Heading Structure For Accessibility

Headings play a crucial role in structuring a web page. Headings help the users to skim through the page and find the information they need. Especially in case of large documents headings are highly recommended to enhance the user experience.

While improving user experience, proper heading structure increase search engine optimization (SEO) and accessibility.

Using HTML headings

When we say providing headings, content authors visually make the content look like a heading by increasing the font-size and other styling methods. Though this method brings the intended visual output it is not semantic and will make the page inaccessible for screen readers. HTML headings (h1 to h6) need to be used for structuring the webpage. Content authors are in general worried that using HTML headings change the look and feel of content. <h1> may be very large in size and <h6> maybe very much small. Content authors can get the required font-size and style using appropriate CSS. A hierarchical heading structure helps the screen reader users to jump from one portion of the page to another portion of the page. External WebsiteWeb AIM user survey4 says headings are very useful (47.4%) and somewhat useful (34.7%) for navigating the webpage. Though finding content on the page using headings is an old technique, even today 65% of screen reader users prefer heading to find the content on the web page says External WebsiteWeb AIM survey 5 results.

Best practices in using HTML headings for accessibility

The points listed below are best practices for providing HTML headings on a web page. In few cases it may be difficult to follow these practices though.

  • Provide only HTML headings.
  • Provide logical heading structure. Eg: H2 should follow h1, H2 or H3 should follow H2, H3 or H4 should follow H3 and so on.
  • Page should at least have one H1 and it should represent the title of the webpage.
  • The H1 of the page should be at the beginning of the main content.
  • Only one level one heading on a webpage is recommended and maximum two level one headings if the website name also needs to be marked in every page of the website.
  • If another H1 is placed in the web page it should represent the title of the website.
  • It is better to start the page with higher level of heading.
  • Never skip any level of heading.
  • The primary and secondary navigations also can have headings but should be below the level of main heading. Ideally they should be H2 considering level one for main heading.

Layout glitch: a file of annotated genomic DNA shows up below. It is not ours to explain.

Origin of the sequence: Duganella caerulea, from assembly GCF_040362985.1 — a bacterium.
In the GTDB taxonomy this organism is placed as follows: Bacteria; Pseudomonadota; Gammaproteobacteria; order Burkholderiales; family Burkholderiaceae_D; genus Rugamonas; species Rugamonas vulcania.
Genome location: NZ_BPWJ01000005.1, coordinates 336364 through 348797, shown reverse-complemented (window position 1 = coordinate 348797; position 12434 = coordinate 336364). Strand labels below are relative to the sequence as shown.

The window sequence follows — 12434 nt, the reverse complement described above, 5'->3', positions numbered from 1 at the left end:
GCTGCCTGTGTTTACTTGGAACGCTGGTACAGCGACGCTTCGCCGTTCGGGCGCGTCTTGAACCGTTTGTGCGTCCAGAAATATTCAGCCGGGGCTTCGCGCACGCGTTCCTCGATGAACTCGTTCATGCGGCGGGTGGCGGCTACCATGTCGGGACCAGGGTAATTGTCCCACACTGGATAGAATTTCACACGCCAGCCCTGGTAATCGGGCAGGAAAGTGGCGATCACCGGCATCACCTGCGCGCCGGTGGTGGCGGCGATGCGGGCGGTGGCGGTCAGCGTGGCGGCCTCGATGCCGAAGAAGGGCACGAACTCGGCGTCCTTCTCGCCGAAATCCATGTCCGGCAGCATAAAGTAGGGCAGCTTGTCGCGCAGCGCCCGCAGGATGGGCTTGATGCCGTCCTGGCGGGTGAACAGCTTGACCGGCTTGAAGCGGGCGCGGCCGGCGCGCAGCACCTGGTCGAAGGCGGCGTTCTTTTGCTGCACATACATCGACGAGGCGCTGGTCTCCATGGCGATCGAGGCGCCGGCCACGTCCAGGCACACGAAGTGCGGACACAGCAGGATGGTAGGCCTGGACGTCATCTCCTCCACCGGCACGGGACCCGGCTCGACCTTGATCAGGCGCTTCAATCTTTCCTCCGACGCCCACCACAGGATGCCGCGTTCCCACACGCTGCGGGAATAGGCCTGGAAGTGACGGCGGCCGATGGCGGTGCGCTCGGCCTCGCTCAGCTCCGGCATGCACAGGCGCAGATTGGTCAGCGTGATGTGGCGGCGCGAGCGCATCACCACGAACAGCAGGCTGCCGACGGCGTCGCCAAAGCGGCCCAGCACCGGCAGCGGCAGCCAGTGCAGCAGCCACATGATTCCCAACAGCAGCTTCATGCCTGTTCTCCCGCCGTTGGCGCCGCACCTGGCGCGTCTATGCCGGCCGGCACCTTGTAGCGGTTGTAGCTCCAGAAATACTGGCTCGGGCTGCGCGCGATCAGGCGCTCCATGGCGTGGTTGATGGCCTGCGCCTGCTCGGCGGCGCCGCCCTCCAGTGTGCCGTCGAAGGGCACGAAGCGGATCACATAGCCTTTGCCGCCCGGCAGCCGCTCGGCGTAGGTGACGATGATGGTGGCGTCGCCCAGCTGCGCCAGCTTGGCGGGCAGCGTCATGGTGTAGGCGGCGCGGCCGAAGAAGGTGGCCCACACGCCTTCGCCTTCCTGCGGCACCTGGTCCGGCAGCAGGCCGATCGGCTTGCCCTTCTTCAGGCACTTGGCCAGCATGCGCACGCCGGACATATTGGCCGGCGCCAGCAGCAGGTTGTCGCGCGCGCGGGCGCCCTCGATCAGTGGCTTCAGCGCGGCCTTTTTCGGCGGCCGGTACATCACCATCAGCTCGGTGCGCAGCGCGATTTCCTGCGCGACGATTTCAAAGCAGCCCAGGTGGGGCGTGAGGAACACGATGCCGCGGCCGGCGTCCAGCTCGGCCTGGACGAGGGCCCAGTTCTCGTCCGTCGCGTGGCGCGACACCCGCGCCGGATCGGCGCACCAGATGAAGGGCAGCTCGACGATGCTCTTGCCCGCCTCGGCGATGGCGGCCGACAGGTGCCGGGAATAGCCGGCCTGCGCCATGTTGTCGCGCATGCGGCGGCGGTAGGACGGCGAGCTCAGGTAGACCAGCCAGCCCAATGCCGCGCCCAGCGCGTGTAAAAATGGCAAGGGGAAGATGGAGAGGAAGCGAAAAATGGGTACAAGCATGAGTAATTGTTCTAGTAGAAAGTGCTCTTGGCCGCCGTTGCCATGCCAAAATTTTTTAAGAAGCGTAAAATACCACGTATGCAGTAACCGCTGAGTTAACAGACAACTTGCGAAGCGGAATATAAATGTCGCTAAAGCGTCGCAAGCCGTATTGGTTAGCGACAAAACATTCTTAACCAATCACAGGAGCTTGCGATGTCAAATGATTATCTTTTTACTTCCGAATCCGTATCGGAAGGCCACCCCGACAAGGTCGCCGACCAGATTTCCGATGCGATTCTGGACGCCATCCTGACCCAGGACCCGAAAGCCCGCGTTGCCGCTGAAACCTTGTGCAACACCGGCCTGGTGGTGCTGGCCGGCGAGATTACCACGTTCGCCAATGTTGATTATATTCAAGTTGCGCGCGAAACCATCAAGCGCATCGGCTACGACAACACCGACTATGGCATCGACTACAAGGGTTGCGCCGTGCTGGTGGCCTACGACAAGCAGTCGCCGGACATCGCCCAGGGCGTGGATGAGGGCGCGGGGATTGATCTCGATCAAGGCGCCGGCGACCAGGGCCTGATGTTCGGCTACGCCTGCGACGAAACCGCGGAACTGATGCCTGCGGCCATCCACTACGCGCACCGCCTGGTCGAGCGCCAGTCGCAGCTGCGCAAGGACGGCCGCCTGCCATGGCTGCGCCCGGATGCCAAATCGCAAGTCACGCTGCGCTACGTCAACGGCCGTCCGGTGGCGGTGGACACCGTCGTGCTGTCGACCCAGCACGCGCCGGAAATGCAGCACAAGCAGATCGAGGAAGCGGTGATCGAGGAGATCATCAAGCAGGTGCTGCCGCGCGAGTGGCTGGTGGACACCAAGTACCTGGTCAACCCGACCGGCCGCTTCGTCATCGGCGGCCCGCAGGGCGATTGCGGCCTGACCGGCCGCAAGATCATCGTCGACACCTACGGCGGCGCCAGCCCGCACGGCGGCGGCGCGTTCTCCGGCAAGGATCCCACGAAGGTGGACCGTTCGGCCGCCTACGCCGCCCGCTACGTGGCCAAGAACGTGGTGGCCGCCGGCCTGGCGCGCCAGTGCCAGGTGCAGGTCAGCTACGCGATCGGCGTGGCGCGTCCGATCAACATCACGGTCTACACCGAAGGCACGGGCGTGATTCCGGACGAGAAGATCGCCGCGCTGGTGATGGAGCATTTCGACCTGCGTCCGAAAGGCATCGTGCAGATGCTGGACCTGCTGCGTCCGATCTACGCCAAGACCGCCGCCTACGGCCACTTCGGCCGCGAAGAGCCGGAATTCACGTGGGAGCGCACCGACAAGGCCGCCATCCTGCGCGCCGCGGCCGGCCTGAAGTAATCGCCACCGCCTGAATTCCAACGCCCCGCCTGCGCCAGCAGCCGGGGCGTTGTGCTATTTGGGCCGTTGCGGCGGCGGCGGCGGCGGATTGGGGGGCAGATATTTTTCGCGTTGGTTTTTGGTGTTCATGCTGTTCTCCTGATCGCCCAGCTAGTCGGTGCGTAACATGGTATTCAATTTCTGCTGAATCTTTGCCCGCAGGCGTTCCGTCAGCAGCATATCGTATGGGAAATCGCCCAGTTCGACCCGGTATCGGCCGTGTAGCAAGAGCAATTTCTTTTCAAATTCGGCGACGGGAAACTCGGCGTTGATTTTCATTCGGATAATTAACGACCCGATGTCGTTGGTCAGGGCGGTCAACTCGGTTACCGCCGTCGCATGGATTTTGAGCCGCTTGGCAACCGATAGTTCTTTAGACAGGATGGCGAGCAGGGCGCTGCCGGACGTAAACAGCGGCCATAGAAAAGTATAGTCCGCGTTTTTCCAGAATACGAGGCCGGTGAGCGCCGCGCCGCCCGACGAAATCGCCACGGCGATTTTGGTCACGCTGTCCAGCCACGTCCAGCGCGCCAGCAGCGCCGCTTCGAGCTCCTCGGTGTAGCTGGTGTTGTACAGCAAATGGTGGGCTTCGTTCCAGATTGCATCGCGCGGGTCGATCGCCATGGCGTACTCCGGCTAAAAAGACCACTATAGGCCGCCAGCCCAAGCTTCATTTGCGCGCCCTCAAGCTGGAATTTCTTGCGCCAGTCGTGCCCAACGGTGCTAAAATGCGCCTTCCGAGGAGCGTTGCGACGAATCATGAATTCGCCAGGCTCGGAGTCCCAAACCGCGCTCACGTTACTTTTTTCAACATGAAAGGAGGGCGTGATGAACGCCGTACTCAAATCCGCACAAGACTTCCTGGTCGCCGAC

• Never use HTML heading for visual appearance.

Sample code for heading structure

<h1>Vitamins in fruits and vegetables</h1>
<h2>Fruits</h2>
<h3>Apple</h3>
<p>Content for apple goes here.</p>
<h3>Orange</h3>
<p>Content for orange goes here.</p>
<h3>Banana</h3>
<p>Content for bananas goes here</p>
<h2>Vegetables</h2>
<h3>Potato</h3>
<p>Content for potato goes here</p>
<h3>Ladies Finger</h3>
<p>Content for ladies finger goes here.</p>
<h3>Tomato</h3>
<p>Content for tomato goes here.</p>

Sample Heading structure

Vitamins in fruits and vegetables

Fruits

Apple

Content for apple goes here.

Orange

Content for orange goes here.

Banana

Content for bananas goes here

Vegetables

Potato

Content for potato goes here

Ladies Finger

Content for ladies finger goes here.

Tomato

Content for tomato goes here.

Techniques for HTML headings

1 Comment to "Heading Structure For Accessibility"

  1. Aparna's Gravatar Aparna
    August 25, 2014 - 10:43 am | Permalink

    Good write up Rakesh. Additionally, if I may add, text of the heading plays a vital role. As a blind user navigates a web page using a screen reader, it is very important to have meaningful and contextual text for headings. One can have a heading for the side navigation bar, specifying it’s action. CSS can always do the trick of hiding the text for visual pleasure but at the same time blind users can benefit as the screen reader reads out the heading. Also, use of HTML 5 semantics (article, hgroup, section, header, footer) is good in ensuring the structure of the webpage and at the same time being accessible.

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